Aside from its weight loss merits, whey has many talents that can boost your health and strength. Now, you’ll find out how it supports muscle growth and recovery, immune function, energy levels, digestive health, mood and appetite reduction.

Whey protein is among nature’s richest source of growth-promoting branched chain amino acids such as lucine. It also contains important sulfur continuing amino acids needed for tissue repair and recovery. Beta- Lactoglobulin in whey increases our absorption of fat -soluble vitamins and prevents the breakdown of muscle tissue. Why is that so important? Because after the age of 20, without adequate protein intake and strength building exercise, the average person will lose ½ pound of muscle mass per year. That significantly adds up over time and contributes to insulin resistance, which leads to the common “middle aged spread.”

Whey protein also spares glycogen stores (the energy of your muscles) during exercise due to its high levels of Branch chain amino acids. These amino acids are essential in that they must be obtained from the body and are the ones needed by the body during exercise to produce energy. Low levels of these amino acids cause fatigue. Supplementing with whey is therefore a wonderful way to pep up.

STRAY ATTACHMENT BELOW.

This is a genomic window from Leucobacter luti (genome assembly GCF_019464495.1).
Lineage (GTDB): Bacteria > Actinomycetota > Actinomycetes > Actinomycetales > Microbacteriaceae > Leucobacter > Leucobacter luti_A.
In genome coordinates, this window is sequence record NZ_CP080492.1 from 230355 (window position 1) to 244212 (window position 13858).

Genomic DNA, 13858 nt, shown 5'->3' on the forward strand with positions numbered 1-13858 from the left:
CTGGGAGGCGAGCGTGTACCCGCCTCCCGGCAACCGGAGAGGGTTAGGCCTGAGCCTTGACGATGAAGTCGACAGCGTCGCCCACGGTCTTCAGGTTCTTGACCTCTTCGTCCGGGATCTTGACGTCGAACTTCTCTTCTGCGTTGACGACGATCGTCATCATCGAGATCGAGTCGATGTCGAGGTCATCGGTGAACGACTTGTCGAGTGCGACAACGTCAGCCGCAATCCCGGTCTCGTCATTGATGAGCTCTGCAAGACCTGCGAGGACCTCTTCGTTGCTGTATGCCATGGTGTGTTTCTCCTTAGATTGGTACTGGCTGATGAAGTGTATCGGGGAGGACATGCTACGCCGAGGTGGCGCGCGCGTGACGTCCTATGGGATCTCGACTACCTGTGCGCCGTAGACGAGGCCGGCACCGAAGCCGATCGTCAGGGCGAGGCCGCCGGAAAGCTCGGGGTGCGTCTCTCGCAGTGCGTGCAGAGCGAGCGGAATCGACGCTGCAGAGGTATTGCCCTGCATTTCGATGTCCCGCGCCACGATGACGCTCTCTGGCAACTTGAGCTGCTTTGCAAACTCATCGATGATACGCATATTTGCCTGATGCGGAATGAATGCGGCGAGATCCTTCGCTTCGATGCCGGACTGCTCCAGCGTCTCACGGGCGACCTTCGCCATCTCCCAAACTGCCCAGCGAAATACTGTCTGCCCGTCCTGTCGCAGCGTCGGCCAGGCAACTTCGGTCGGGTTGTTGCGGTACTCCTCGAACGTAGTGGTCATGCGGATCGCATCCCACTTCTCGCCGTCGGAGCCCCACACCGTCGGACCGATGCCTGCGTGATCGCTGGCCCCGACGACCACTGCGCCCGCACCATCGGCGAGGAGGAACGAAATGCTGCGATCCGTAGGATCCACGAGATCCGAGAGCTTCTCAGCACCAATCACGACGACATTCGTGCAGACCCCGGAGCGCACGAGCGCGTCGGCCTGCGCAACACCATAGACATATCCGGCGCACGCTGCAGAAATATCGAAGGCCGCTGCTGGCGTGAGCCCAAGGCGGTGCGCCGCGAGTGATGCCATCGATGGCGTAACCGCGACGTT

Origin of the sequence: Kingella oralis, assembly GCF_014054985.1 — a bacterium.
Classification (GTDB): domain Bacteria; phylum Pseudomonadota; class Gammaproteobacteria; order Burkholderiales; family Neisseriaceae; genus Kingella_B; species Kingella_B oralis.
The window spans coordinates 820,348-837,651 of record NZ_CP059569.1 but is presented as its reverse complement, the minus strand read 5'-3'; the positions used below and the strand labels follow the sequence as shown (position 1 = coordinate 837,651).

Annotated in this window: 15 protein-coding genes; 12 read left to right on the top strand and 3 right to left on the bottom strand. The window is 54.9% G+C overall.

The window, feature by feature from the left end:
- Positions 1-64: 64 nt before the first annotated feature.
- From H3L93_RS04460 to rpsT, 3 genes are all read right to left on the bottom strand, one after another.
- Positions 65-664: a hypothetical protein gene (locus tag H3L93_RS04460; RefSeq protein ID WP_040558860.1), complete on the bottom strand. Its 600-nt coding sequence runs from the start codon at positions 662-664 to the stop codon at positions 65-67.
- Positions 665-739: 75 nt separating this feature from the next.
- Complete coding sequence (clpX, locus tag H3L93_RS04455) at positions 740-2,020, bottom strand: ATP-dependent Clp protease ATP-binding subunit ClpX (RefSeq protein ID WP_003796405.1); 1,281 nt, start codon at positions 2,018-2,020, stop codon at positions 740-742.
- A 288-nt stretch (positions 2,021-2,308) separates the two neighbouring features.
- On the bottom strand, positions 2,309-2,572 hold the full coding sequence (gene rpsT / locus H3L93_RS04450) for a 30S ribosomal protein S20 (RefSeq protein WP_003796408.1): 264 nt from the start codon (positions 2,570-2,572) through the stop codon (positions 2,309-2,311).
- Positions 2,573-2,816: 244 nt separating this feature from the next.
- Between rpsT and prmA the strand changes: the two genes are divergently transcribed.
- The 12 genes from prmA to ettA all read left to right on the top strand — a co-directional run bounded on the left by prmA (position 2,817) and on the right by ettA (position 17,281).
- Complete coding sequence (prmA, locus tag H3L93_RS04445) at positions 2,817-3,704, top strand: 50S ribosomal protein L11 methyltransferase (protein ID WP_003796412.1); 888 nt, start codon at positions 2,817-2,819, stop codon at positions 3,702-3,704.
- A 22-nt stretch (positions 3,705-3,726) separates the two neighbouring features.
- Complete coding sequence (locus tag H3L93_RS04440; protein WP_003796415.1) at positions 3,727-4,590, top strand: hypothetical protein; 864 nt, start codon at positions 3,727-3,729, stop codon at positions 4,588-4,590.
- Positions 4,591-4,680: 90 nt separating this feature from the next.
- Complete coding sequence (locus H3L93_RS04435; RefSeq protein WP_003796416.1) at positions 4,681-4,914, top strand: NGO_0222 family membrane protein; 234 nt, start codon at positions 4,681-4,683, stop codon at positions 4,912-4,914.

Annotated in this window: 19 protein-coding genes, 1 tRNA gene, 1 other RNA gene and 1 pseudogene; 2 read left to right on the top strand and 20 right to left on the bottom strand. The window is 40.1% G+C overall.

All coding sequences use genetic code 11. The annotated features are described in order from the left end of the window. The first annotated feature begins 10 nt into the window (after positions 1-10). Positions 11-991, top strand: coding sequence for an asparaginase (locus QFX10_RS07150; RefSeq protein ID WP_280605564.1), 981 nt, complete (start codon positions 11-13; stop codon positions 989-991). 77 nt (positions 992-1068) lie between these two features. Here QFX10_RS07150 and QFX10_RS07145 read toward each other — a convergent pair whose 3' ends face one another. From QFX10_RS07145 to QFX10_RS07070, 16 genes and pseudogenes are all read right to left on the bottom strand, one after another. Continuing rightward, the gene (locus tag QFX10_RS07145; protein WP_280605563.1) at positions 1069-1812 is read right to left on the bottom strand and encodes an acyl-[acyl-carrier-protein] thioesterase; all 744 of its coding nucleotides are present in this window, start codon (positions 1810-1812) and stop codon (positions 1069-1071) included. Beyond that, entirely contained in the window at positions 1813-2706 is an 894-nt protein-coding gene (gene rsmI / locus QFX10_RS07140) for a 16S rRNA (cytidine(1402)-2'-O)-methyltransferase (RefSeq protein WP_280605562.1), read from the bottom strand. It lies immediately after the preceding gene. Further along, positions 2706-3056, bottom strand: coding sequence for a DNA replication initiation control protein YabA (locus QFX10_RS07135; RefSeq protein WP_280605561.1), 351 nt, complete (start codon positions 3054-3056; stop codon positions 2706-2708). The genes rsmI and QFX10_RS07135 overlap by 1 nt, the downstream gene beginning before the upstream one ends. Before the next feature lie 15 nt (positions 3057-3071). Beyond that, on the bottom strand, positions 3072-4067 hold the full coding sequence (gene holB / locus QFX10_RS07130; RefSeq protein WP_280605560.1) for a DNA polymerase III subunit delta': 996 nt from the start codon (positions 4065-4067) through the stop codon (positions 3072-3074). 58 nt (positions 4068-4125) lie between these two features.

Whey is very rich in Alpha-lactalbumin. This wonderful protein comprises over 30% of the protein fraction in human breast milk making it the most important protein fraction for a newborn baby. Alpha- lactalbumin has the highest bio-availability and has the greatest efficiency of any other protein fraction. Studies on alpha-lactalbumin indicate that it is one of the most effective forms of nutrition that fits the requirements for overall growth and development. It is absorbed easily by the body and provides an anabolic environment for strength and muscle growth.

Alpha-lactalbumin is nature’s highest source of an essential and often missing amino acid called tryptophan. Tryptophan is needed for the manufacture of our brain chemical serotonin. Proper serotonin levels help keep our appetites in check, regulate our sleep patterns and improve our mood – especially under stress. Serotonin is known as the happy hormone. Who doesn’t need more of that?